Sun | Sep 24, 2017

JCTU wants government to contribute to Public Sector Pension Scheme

Published:Friday | March 10, 2017 | 3:00 AMPaul Clarke
Helene Davis-Whyte, president of the Jamaica Confederation of Trade Unions (JCTU), in discussion with O'Neil Grant, vice-president, JCTU, at a press conference to address the Public Sector Pension Reform, in Kingston yesterday.

As the debate over public sector pension reform continues, the Jamaica Confederation of Trade Unions (JCTU) is calling on the Government to also make contributions to the public-sector pension scheme to make it easier for workers when the new legislation takes effect.

The JCTU has also sought to clarify its position in relation to several issues, including that the public sector trade unions are opposed to their members contributing five per cent of their salaries to a scheme that will ultimately benefit these same public-sector workers upon retirement.

"The JCTU is demanding a real pension scheme in which not only the workers contribute their fair share, but, like in the private sector and some other government agencies, the employer also contributes their share. The 'employer' in this case is the Government of Jamaica," stated a release from the JCTU.

This five per cent that the workers would pay comprises the existing four per cent now being deducted from public-sector workers' salaries and contributed to a scheme called Family Benefit and a further one per cent, to be paid from these workers' salary.

To this end, Helene Davis-Whyte, president of the JCTU, sought to set the record straight, stating at yesterday's press briefing that the umbrella organisation representing trade unions, the JCTU, had "absolutely no disagreement with the introduction of a contributory pension scheme".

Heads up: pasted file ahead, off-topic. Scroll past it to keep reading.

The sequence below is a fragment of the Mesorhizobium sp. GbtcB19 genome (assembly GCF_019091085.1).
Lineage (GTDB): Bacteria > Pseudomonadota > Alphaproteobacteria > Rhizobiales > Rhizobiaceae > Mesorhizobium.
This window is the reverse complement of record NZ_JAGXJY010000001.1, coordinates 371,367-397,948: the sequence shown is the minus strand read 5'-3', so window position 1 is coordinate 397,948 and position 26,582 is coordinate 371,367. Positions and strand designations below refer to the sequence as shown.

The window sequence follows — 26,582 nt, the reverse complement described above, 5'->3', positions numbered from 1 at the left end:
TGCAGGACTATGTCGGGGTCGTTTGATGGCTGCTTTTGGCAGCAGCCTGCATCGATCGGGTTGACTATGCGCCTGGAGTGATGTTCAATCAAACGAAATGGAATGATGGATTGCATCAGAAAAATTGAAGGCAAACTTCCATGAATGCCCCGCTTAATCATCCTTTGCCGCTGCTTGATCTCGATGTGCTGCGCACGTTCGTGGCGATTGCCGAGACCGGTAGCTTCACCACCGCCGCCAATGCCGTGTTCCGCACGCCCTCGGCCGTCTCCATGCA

The unions' proposal for reform "is something that will bring greater benefit to public-sector workers than them losing benefits", she said.

"And to that end, our discussions with various administrations have been with the intention of ensuring that as far as possible, public-sector workers will not lose as a result of the introduction of pension reform," Davis-Whyte said.

She said that discussions were ongoing on the issues and that the JCTU had already responded and put forward to the Government its position. They now await debate on the bill that is before Parliament.

Thirty per cent of the PAYE collected is from public-sector workers

JCTU vice-president O'Neil Grant said that the public-sector workers contributed up to 30 per cent to PAYE when the sector makes up only 10 per cent of the Jamaican workforce.

"Public-sector workers are taxpayers, too. As a matter of fact, 30 per cent of the PAYE that the Government collects is from public-sector workers, so we are, in fact, contributing to our own pensions, contrary to what has been said," Grant said.

He said that based on current calculations, workers would contribute approximately $2.5 billion over a number of years and that the unions were asking the Government to match the figure.

"Those figures are being looked at and refined because we have placed some things on the table, not just for persons who are eligible to receive a pension, but also for people who are temporary workers. And so, on the basis of yearly contributions, both the employers and the employees will have about $5 billion in that scheme on a yearly basis," noted Grant.

He said that the scheme should accrue in the region of $50 billion after 10 years, which would be significantly more than the $30 billion the Government is currently paying out of its coffers.